In the aftermath of Hurricane Maria and the devastation it has wreaked on the island of Puerto Rico and displacing more than 3.3 million of its inhabitants, we are dedicating this week’s blog to Puerto Rico and its people.

Timeline of Hurricane Maria: For a timeline of Hurricane Maria and its aftermath click here

Status Updates: You can get the latest status report from the Government of Puerto Rico by going to its website and FEMA posts up-to-date resources and information on the federal response to Hurricane Maria on its website.

Here are some facts on Puerto Rico we would like to share with you in this blog:

1.  Formal Name: The formal name of Puerto Rico is Estado Libre Asociado de Puerto Rico, which translates to mean Free Commonwealth of Puerto Rico.

2.  Origin of State Name: The U.S. changed its name to Porto Rico (Rich Port) in 1898. It was changed again to Puerto Rico in 1931.

3.  Nickname: Island of Enchantment (Source: Encyclopedia.com)

4.  Original Name: The original name of the island given by the Taino natives was Borikén. Today the name Borinquen is widely used.  Puerto Ricans proudly call themselves boricuas which carries pride and love for their island. (Source: IslandsofPuertoRico.com)

5. Population: 3,351,827 (July 2017 est.) (Source: US Central Intelligence Agency)

6. Capital: San Juan

7. History/Origins: Puerto Rico was populated for centuries by aboriginal peoples before 1493 when it was claimed by the Spanish Crown following Christopher Columbus’s second voyage to the Americas. In 1898, after 400 years of colonial rule that saw the indigenous population nearly exterminated and African slave labor introduced, Puerto Rico was ceded to the US as a results of the Spanish-American War. Puerto Ricans were granted US citizenship in 1917. Popularly elected governors have served since 1948. In 1952, a constitution was enacted providing for internal self-government. In plebiscites held in 1967, 1993, and 1998, voters chose not to alter the existing political status with the US, but the results of a 2012 vote left open the possibility of American statehood. (Source: US Central Intelligence Agency)

8. Geography: Capital of Puerto Rico is San Juan. Puerto Rico is located in the Caribbean; it is an island between the Caribbean Sea and the North Atlantic Ocean, east of the Dominican Republic. It has an area of 9,104 sq km and slightly less than three times the size of Rhode Island. (Source: US Central Intelligence Agency)

9. Government: Puerto Rico is an unincorporated, organized territory of the US with commonwealth status; policy relations between Puerto Rico and the US conducted under the jurisdiction of the Office of the President. It is a presidential democracy; a self-governing commonwealth in political association with the US. (Source: US Central Intelligence Agency)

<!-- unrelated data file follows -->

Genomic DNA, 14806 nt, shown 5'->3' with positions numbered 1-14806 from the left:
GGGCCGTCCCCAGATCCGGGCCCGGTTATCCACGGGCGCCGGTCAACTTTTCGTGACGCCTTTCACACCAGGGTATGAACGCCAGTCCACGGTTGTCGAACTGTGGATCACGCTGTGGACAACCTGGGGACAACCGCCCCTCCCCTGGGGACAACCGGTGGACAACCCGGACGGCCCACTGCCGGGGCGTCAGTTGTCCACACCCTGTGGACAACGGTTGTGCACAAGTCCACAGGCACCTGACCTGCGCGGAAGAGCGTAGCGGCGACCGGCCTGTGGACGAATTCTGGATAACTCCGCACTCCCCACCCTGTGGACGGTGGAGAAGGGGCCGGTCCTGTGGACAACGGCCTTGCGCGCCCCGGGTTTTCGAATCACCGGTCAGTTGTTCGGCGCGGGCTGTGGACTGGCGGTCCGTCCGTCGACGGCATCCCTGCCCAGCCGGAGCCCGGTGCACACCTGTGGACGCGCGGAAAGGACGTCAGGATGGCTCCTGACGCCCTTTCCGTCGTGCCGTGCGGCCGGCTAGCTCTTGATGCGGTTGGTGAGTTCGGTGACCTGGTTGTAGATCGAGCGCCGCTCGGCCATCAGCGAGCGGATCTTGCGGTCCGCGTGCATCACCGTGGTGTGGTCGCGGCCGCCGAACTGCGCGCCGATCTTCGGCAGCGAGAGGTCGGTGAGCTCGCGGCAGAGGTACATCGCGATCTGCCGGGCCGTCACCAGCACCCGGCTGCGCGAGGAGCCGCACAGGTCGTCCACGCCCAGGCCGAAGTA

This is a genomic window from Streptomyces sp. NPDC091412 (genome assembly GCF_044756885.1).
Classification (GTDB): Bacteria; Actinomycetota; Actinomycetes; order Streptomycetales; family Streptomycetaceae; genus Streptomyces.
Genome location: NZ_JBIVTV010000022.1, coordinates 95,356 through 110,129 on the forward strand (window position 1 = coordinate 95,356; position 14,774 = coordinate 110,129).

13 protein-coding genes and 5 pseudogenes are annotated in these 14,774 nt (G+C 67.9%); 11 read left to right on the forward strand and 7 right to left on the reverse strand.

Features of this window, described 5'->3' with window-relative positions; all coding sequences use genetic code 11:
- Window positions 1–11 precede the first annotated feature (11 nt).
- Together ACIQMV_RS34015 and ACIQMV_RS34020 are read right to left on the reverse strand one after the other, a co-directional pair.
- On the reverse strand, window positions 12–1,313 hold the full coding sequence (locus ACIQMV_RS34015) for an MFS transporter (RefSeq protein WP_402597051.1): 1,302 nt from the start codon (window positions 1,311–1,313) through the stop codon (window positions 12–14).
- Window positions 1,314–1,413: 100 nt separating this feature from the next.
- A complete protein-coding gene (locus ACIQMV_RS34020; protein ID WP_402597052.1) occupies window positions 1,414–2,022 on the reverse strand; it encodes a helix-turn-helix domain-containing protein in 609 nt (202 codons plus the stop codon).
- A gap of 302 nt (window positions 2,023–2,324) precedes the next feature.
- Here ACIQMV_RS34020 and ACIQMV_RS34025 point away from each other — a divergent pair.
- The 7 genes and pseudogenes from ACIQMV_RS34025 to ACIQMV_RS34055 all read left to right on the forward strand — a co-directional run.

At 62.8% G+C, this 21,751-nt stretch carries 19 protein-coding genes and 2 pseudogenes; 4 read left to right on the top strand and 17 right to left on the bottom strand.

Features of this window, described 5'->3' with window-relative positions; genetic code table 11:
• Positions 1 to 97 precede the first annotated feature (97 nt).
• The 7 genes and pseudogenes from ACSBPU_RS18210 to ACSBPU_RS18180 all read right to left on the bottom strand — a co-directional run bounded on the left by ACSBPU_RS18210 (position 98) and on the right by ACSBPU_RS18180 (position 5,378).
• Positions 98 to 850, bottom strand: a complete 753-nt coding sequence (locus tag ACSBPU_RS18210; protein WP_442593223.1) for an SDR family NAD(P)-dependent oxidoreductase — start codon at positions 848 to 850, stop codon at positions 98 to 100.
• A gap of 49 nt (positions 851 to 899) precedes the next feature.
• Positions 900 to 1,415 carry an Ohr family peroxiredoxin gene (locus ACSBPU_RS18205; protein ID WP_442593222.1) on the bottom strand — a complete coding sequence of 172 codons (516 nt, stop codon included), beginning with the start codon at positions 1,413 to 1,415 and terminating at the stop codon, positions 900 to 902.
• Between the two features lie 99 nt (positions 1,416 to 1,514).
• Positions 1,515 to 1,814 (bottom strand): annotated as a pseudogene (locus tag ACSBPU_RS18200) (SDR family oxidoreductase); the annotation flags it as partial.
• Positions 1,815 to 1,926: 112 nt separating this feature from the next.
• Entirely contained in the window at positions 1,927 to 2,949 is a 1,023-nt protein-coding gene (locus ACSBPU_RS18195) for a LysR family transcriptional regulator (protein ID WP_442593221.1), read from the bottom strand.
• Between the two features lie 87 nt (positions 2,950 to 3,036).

10. US Citizens: As mentioned earlier, residents of Puerto Rico have been considered as US citizens since 1917, when the island was ceded to the United States at the end of the Spanish-American War. However, Puerto Ricans do not pay federal income tax to the Untied States and they do not vote in US presidential elections. (Source: Encyclopedia.com)

11. Language: Spanish and English are the official languages of Puerto Rico, but Spanish remains dominant among the residents. The issue of language has been an ongoing concern between residents and US authorities. A 1902 law established both languages for official use, but US officials pushed for many years to make English the dominant language in school and government use. In 1991, the Puerto Rican legislature issued a bill making Spanish the official language, but this decision was reversed in 1993, restoring both languages to official status. Puerto Rican Spanish contains many Taino influences, which can be found in such place-names as Arecibo, Guayama, and Mayagüez, as well as hamaca (hammock) and coanoa (canoe). Among many African Borrowings are food terms like quimbombó (okra) , guince (banana), and mondongo (a spicy stew). Some English words are incorporate into Spanish in what is commonly referred to as “Spanglish.” (Source: Encyclopedia.com)

12. Economy: The island’s most important industrial products are pharmaceuticals, electronics, apparel, and food products. The sugar industry has gradually lost ground to dairy production and other livestock products in the agricultural sector. Tourism is the backbone of a large service industry, and the government sector has also grown. Tourist revenues and remittances from workers on the US main-land largely counterbalance Puerto Rico’s chronic trade deficit. Federal funds to the government and directly to the people have been important to the Puerto Rican economy. (Source: Encyclopedia.com)

13. Migration: Economic recession on the island has led to a net population loss since about 2005, as large numbers of residents moved to the US mainland. The trend has accelerated since 2010; in 2014, Puerto Rico experienced a net population loss to the mainland of 64,000, more than double the net loss of 26,000 in 2010. (Source: US Central Intelligence Agency)

14. Pharmaceuticals: Before Hurricane Maria, Pharmaceuticals represented 72% of Puerto Rico’s 2016 exports, valued at $14.5 billion, according to the U.S. Bureau of Labor Statistics. The island accounted for 25% of total U.S. pharmaceutical exports. The sector, which grew for years on the strength of tax breaks that were phased out in 2006, employed about 90,000 workers. On Monday, September 23, 2017, the FDA said it is taking active measures to help redirect production and preserve existing treatments to avoid a ballooning health crisis from Maria’s destruction. (Source: USAToday)